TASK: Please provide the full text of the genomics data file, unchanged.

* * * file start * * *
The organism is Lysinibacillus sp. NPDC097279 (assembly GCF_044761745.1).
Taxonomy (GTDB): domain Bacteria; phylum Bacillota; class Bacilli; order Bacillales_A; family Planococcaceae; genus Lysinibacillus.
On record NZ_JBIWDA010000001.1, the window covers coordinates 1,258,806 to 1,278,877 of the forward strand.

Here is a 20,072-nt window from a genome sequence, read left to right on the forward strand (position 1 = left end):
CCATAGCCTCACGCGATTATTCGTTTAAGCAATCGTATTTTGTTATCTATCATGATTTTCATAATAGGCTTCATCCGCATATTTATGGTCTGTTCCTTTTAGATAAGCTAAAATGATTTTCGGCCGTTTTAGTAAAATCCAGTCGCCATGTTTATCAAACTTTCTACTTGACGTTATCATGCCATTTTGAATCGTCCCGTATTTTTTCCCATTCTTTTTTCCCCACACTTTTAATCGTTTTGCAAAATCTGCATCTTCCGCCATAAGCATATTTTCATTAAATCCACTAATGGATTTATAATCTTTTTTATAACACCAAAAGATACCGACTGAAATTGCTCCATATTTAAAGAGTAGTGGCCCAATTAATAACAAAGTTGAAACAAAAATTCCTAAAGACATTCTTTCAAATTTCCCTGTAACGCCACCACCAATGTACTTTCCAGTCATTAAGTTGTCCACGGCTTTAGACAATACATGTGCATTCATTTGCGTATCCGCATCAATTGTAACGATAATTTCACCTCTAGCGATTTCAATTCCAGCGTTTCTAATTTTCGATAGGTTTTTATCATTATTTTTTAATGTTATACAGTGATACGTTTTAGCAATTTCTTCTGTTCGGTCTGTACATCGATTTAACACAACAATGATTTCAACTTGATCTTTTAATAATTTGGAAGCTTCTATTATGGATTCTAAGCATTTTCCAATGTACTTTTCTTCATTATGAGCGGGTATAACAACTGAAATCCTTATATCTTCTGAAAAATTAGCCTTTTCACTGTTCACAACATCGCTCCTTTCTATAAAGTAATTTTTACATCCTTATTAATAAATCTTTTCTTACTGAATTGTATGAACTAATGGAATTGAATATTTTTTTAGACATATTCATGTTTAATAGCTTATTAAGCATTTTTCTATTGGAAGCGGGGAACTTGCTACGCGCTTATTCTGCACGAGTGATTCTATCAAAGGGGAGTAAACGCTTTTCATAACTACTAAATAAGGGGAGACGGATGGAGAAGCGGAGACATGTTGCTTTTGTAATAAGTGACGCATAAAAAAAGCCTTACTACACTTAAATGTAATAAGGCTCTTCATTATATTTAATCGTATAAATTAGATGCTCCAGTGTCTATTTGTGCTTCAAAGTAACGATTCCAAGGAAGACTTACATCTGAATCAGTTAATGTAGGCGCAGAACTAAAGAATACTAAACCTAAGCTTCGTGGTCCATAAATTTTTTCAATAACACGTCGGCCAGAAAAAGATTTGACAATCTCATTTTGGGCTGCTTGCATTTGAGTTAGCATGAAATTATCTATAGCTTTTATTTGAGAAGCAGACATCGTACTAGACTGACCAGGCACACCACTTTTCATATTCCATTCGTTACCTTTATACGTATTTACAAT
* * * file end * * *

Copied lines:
The organism is Lysinibacillus sp. NPDC097279 (assembly GCF_044761745.1).
Taxonomy (GTDB): domain Bacteria; phylum Bacillota; class Bacilli; order Bacillales_A; family Planococcaceae; genus Lysinibacillus.
On record NZ_JBIWDA010000001.1, the window covers coordinates 1,258,806 to 1,278,877 of the forward strand.

Here is a 20,072-nt window from a genome sequence, read left to right on the forward strand (position 1 = left end):
CCATAGCCTCACGCGATTATTCGTTTAAGCAATCGTATTTTGTTATCTATCATGATTTTCATAATAGGCTTCATCCGCATATTTATGGTCTGTTCCTTTTAGATAAGCTAAAATGATTTTCGGCCGTTTTAGTAAAATCCAGTCGCCATGTTTATCAAACTTTCTACTTGACGTTATCATGCCATTTTGAATCGTCCCGTATTTTTTCCCATTCTTTTTTCCCCACACTTTTAATCGTTTTGCAAAATCTGCATCTTCCGCCATAAGCATATTTTCATTAAATCCACTAATGGATTTATAATCTTTTTTATAACACCAAAAGATACCGACTGAAATTGCTCCATATTTAAAGAGTAGTGGCCCAATTAATAACAAAGTTGAAACAAAAATTCCTAAAGACATTCTTTCAAATTTCCCTGTAACGCCACCACCAATGTACTTTCCAGTCATTAAGTTGTCCACGGCTTTAGACAATACATGTGCATTCATTTGCGTATCCGCATCAATTGTAACGATAATTTCACCTCTAGCGATTTCAATTCCAGCGTTTCTAATTTTCGATAGGTTTTTATCATTATTTTTTAATGTTATACAGTGATACGTTTTAGCAATTTCTTCTGTTCGGTCTGTACATCGATTTAACACAACAATGATTTCAACTTGATCTTTTAATAATTTGGAAGCTTCTATTATGGATTCTAAGCATTTTCCAATGTACTTTTCTTCATTATGAGCGGGTATAACAACTGAAATCCTTATATCTTCTGAAAAATTAGCCTTTTCACTGTTCACAACATCGCTCCTTTCTATAAAGTAATTTTTACATCCTTATTAATAAATCTTTTCTTACTGAATTGTATGAACTAATGGAATTGAATATTTTTTTAGACATATTCATGTTTAATAGCTTATTAAGCATTTTTCTATTGGAAGCGGGGAACTTGCTACGCGCTTATTCTGCACGAGTGATTCTATCAAAGGGGAGTAAACGCTTTTCATAACTACTAAATAAGGGGAGACGGATGGAGAAGCGGAGACATGTTGCTTTTGTAATAAGTGACGCATAAAAAAAGCCTTACTACACTTAAATGTAATAAGGCTCTTCATTATATTTAATCGTATAAATTAGATGCTCCAGTGTCTATTTGTGCTTCAAAGTAACGATTCCAAGGAAGACTTACATCTGAATCAGTTAATGTAGGCGCAGAACTAAAGAATACTAAACCTAAGCTTCGTGGTCCATAAATTTTTTCAATAACACGTCGGCCAGAAAAAGATTTGACAATCTCATTTTGGGCTGCTTGCATTTGAGTTAGCATGAAATTATCTATAGCTTTTATTTGAGAAGCAGACATCGTACTAGACTGACCAGGCACACCACTTTTCATATTCCATTCGTTACCTTTATACGTATTTACAAT